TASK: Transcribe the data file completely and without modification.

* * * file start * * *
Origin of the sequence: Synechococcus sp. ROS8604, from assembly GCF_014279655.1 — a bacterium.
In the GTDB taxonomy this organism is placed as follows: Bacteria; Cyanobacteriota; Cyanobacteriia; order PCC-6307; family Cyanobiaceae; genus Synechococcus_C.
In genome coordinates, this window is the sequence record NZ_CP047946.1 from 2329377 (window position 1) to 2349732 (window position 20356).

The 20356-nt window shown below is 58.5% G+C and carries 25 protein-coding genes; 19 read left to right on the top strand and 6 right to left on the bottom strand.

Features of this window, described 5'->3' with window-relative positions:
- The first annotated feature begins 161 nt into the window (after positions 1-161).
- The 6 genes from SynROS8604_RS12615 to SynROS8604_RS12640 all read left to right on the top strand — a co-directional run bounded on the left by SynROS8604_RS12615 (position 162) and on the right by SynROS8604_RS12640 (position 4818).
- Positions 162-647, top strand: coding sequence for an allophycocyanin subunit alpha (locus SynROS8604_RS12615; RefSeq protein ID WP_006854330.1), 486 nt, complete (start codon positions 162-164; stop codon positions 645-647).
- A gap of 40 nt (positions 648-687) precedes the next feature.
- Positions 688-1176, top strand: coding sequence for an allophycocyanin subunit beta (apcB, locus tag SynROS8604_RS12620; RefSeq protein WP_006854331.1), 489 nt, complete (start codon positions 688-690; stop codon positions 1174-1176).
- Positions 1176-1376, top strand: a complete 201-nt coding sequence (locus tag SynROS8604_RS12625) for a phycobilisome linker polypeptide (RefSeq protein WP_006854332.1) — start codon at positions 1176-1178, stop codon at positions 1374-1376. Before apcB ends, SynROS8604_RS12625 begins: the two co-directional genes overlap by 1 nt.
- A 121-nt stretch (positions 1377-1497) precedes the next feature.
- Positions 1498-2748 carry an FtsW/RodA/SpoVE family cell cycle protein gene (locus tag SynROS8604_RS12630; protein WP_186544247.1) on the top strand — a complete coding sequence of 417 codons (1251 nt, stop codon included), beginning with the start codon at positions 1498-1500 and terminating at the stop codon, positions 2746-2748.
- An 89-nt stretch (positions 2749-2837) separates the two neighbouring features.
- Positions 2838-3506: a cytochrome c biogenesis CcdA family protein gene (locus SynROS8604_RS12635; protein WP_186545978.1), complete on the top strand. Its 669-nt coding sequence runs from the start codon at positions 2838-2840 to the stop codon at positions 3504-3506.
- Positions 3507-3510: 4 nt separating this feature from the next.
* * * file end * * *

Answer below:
Origin of the sequence: Synechococcus sp. ROS8604, from assembly GCF_014279655.1 — a bacterium.
In the GTDB taxonomy this organism is placed as follows: Bacteria; Cyanobacteriota; Cyanobacteriia; order PCC-6307; family Cyanobiaceae; genus Synechococcus_C.
In genome coordinates, this window is the sequence record NZ_CP047946.1 from 2329377 (window position 1) to 2349732 (window position 20356).

The 20356-nt window shown below is 58.5% G+C and carries 25 protein-coding genes; 19 read left to right on the top strand and 6 right to left on the bottom strand.

Features of this window, described 5'->3' with window-relative positions:
- The first annotated feature begins 161 nt into the window (after positions 1-161).
- The 6 genes from SynROS8604_RS12615 to SynROS8604_RS12640 all read left to right on the top strand — a co-directional run bounded on the left by SynROS8604_RS12615 (position 162) and on the right by SynROS8604_RS12640 (position 4818).
- Positions 162-647, top strand: coding sequence for an allophycocyanin subunit alpha (locus SynROS8604_RS12615; RefSeq protein ID WP_006854330.1), 486 nt, complete (start codon positions 162-164; stop codon positions 645-647).
- A gap of 40 nt (positions 648-687) precedes the next feature.
- Positions 688-1176, top strand: coding sequence for an allophycocyanin subunit beta (apcB, locus tag SynROS8604_RS12620; RefSeq protein WP_006854331.1), 489 nt, complete (start codon positions 688-690; stop codon positions 1174-1176).
- Positions 1176-1376, top strand: a complete 201-nt coding sequence (locus tag SynROS8604_RS12625) for a phycobilisome linker polypeptide (RefSeq protein WP_006854332.1) — start codon at positions 1176-1178, stop codon at positions 1374-1376. Before apcB ends, SynROS8604_RS12625 begins: the two co-directional genes overlap by 1 nt.
- A 121-nt stretch (positions 1377-1497) precedes the next feature.
- Positions 1498-2748 carry an FtsW/RodA/SpoVE family cell cycle protein gene (locus tag SynROS8604_RS12630; protein WP_186544247.1) on the top strand — a complete coding sequence of 417 codons (1251 nt, stop codon included), beginning with the start codon at positions 1498-1500 and terminating at the stop codon, positions 2746-2748.
- An 89-nt stretch (positions 2749-2837) separates the two neighbouring features.
- Positions 2838-3506: a cytochrome c biogenesis CcdA family protein gene (locus SynROS8604_RS12635; protein WP_186545978.1), complete on the top strand. Its 669-nt coding sequence runs from the start codon at positions 2838-2840 to the stop codon at positions 3504-3506.
- Positions 3507-3510: 4 nt separating this feature from the next.